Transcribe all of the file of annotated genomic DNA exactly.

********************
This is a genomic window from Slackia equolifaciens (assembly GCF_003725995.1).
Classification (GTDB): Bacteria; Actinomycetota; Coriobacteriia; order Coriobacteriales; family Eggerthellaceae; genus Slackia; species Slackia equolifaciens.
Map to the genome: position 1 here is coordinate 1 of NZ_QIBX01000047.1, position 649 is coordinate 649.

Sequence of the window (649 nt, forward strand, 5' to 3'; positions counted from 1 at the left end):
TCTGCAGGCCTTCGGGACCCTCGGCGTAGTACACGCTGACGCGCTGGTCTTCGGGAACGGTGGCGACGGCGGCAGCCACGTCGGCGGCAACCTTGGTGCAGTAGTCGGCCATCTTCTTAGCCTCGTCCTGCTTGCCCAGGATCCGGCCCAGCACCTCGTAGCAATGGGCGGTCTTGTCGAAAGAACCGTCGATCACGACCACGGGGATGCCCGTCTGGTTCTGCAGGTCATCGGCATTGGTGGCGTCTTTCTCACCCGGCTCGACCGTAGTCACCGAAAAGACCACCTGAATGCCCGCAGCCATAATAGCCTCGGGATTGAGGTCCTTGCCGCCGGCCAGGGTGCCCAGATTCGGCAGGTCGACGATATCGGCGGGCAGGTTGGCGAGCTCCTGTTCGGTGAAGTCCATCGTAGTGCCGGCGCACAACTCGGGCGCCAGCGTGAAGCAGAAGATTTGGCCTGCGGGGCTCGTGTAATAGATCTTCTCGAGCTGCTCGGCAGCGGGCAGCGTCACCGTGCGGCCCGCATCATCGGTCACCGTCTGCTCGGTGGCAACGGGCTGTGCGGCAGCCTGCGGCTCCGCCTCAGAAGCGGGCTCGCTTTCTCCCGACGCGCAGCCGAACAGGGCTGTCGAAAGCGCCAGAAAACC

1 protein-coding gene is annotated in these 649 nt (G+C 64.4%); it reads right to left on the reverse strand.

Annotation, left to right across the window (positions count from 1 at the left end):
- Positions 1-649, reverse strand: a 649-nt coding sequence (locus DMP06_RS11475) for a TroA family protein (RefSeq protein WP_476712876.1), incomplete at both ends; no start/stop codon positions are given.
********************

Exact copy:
This is a genomic window from Slackia equolifaciens (assembly GCF_003725995.1).
Classification (GTDB): Bacteria; Actinomycetota; Coriobacteriia; order Coriobacteriales; family Eggerthellaceae; genus Slackia; species Slackia equolifaciens.
Map to the genome: position 1 here is coordinate 1 of NZ_QIBX01000047.1, position 649 is coordinate 649.

Sequence of the window (649 nt, forward strand, 5' to 3'; positions counted from 1 at the left end):
TCTGCAGGCCTTCGGGACCCTCGGCGTAGTACACGCTGACGCGCTGGTCTTCGGGAACGGTGGCGACGGCGGCAGCCACGTCGGCGGCAACCTTGGTGCAGTAGTCGGCCATCTTCTTAGCCTCGTCCTGCTTGCCCAGGATCCGGCCCAGCACCTCGTAGCAATGGGCGGTCTTGTCGAAAGAACCGTCGATCACGACCACGGGGATGCCCGTCTGGTTCTGCAGGTCATCGGCATTGGTGGCGTCTTTCTCACCCGGCTCGACCGTAGTCACCGAAAAGACCACCTGAATGCCCGCAGCCATAATAGCCTCGGGATTGAGGTCCTTGCCGCCGGCCAGGGTGCCCAGATTCGGCAGGTCGACGATATCGGCGGGCAGGTTGGCGAGCTCCTGTTCGGTGAAGTCCATCGTAGTGCCGGCGCACAACTCGGGCGCCAGCGTGAAGCAGAAGATTTGGCCTGCGGGGCTCGTGTAATAGATCTTCTCGAGCTGCTCGGCAGCGGGCAGCGTCACCGTGCGGCCCGCATCATCGGTCACCGTCTGCTCGGTGGCAACGGGCTGTGCGGCAGCCTGCGGCTCCGCCTCAGAAGCGGGCTCGCTTTCTCCCGACGCGCAGCCGAACAGGGCTGTCGAAAGCGCCAGAAAACC

1 protein-coding gene is annotated in these 649 nt (G+C 64.4%); it reads right to left on the reverse strand.

Annotation, left to right across the window (positions count from 1 at the left end):
- Positions 1-649, reverse strand: a 649-nt coding sequence (locus DMP06_RS11475) for a TroA family protein (RefSeq protein WP_476712876.1), incomplete at both ends; no start/stop codon positions are given.